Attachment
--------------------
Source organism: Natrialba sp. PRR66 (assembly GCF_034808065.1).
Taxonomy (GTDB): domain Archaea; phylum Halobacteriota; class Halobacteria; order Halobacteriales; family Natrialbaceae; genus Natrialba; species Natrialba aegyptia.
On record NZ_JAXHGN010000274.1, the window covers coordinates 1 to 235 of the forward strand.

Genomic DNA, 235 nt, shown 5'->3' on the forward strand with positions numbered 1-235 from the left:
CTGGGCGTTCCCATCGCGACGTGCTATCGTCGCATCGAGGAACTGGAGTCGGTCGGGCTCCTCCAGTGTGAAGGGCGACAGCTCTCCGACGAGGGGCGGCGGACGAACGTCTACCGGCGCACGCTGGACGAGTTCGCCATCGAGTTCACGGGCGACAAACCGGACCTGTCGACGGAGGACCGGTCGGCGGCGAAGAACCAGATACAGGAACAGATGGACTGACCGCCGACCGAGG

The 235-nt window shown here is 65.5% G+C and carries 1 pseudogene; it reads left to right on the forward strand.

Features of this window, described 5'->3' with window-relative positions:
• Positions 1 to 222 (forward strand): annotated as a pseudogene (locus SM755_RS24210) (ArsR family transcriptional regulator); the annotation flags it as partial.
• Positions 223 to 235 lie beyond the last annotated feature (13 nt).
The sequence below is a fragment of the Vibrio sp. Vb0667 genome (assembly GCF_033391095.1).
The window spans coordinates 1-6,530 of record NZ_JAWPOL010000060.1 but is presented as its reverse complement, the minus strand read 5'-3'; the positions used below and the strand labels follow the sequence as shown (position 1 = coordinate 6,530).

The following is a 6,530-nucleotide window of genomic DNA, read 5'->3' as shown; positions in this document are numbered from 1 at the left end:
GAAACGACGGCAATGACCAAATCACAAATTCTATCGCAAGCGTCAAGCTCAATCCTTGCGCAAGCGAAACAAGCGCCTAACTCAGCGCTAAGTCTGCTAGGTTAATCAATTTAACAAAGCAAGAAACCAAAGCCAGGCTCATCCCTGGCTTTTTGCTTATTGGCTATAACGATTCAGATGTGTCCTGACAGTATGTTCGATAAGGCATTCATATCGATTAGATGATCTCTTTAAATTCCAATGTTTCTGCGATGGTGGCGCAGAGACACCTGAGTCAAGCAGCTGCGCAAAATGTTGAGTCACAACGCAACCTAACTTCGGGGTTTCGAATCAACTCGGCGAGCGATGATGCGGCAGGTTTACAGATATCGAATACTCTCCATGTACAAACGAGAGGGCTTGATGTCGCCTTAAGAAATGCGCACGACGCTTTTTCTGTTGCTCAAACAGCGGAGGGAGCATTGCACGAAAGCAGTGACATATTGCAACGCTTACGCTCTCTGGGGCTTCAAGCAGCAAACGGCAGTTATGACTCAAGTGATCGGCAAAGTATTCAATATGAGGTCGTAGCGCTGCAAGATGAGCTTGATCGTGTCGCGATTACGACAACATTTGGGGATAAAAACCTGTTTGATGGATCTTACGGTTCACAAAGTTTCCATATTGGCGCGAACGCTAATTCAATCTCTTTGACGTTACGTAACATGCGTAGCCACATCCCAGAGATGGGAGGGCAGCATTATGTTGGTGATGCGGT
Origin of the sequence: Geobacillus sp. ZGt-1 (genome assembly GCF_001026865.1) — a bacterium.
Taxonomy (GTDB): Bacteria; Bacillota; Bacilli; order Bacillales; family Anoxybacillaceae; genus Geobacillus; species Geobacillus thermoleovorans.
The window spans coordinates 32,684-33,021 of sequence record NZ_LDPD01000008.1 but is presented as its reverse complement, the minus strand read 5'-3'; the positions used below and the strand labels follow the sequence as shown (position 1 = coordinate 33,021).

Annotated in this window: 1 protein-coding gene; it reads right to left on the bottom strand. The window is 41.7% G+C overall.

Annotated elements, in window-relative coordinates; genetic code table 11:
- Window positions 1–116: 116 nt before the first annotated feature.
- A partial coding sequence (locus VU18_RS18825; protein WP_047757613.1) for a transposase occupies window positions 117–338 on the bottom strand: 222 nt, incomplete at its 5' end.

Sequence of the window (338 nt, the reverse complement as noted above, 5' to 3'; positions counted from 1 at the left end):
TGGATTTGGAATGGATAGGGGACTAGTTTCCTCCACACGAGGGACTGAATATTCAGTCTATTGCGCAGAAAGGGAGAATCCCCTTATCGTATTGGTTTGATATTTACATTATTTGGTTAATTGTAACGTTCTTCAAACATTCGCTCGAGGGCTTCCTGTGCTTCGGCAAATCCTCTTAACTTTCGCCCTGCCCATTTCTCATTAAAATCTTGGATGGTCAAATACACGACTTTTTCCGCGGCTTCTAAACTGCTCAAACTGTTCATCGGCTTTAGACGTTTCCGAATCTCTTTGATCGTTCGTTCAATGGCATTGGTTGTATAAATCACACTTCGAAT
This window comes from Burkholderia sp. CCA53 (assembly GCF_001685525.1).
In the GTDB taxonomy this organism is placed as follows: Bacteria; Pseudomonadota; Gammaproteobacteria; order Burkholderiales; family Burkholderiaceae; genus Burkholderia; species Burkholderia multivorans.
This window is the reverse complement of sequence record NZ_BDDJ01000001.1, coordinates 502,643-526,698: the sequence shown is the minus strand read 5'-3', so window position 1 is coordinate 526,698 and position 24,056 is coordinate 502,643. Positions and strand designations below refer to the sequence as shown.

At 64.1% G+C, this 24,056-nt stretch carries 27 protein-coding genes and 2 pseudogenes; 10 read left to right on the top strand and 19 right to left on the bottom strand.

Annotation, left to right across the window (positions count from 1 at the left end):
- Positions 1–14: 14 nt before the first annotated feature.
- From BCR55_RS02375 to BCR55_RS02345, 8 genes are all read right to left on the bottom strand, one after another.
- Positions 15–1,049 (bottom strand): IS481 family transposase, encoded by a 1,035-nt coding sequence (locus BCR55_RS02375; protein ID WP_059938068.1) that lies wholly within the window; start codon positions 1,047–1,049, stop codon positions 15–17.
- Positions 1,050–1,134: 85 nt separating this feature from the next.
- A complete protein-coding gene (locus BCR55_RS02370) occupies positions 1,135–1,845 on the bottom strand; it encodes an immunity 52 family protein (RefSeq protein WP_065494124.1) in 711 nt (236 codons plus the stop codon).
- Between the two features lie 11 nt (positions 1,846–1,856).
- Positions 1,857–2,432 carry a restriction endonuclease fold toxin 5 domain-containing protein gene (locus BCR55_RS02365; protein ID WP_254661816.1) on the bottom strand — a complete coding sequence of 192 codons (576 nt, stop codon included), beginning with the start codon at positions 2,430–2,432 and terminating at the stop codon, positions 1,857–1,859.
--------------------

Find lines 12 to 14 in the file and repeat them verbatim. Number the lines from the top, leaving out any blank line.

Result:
The following is a 6,530-nucleotide window of genomic DNA, read 5'->3' as shown; positions in this document are numbered from 1 at the left end:
GAAACGACGGCAATGACCAAATCACAAATTCTATCGCAAGCGTCAAGCTCAATCCTTGCGCAAGCGAAACAAGCGCCTAACTCAGCGCTAAGTCTGCTAGGTTAATCAATTTAACAAAGCAAGAAACCAAAGCCAGGCTCATCCCTGGCTTTTTGCTTATTGGCTATAACGATTCAGATGTGTCCTGACAGTATGTTCGATAAGGCATTCATATCGATTAGATGATCTCTTTAAATTCCAATGTTTCTGCGATGGTGGCGCAGAGACACCTGAGTCAAGCAGCTGCGCAAAATGTTGAGTCACAACGCAACCTAACTTCGGGGTTTCGAATCAACTCGGCGAGCGATGATGCGGCAGGTTTACAGATATCGAATACTCTCCATGTACAAACGAGAGGGCTTGATGTCGCCTTAAGAAATGCGCACGACGCTTTTTCTGTTGCTCAAACAGCGGAGGGAGCATTGCACGAAAGCAGTGACATATTGCAACGCTTACGCTCTCTGGGGCTTCAAGCAGCAAACGGCAGTTATGACTCAAGTGATCGGCAAAGTATTCAATATGAGGTCGTAGCGCTGCAAGATGAGCTTGATCGTGTCGCGATTACGACAACATTTGGGGATAAAAACCTGTTTGATGGATCTTACGGTTCACAAAGTTTCCATATTGGCGCGAACGCTAATTCAATCTCTTTGACGTTACGTAACATGCGTAGCCACATCCCAGAGATGGGAGGGCAGCATTATGTTGGTGATGCGGT
Origin of the sequence: Geobacillus sp. ZGt-1 (genome assembly GCF_001026865.1) — a bacterium.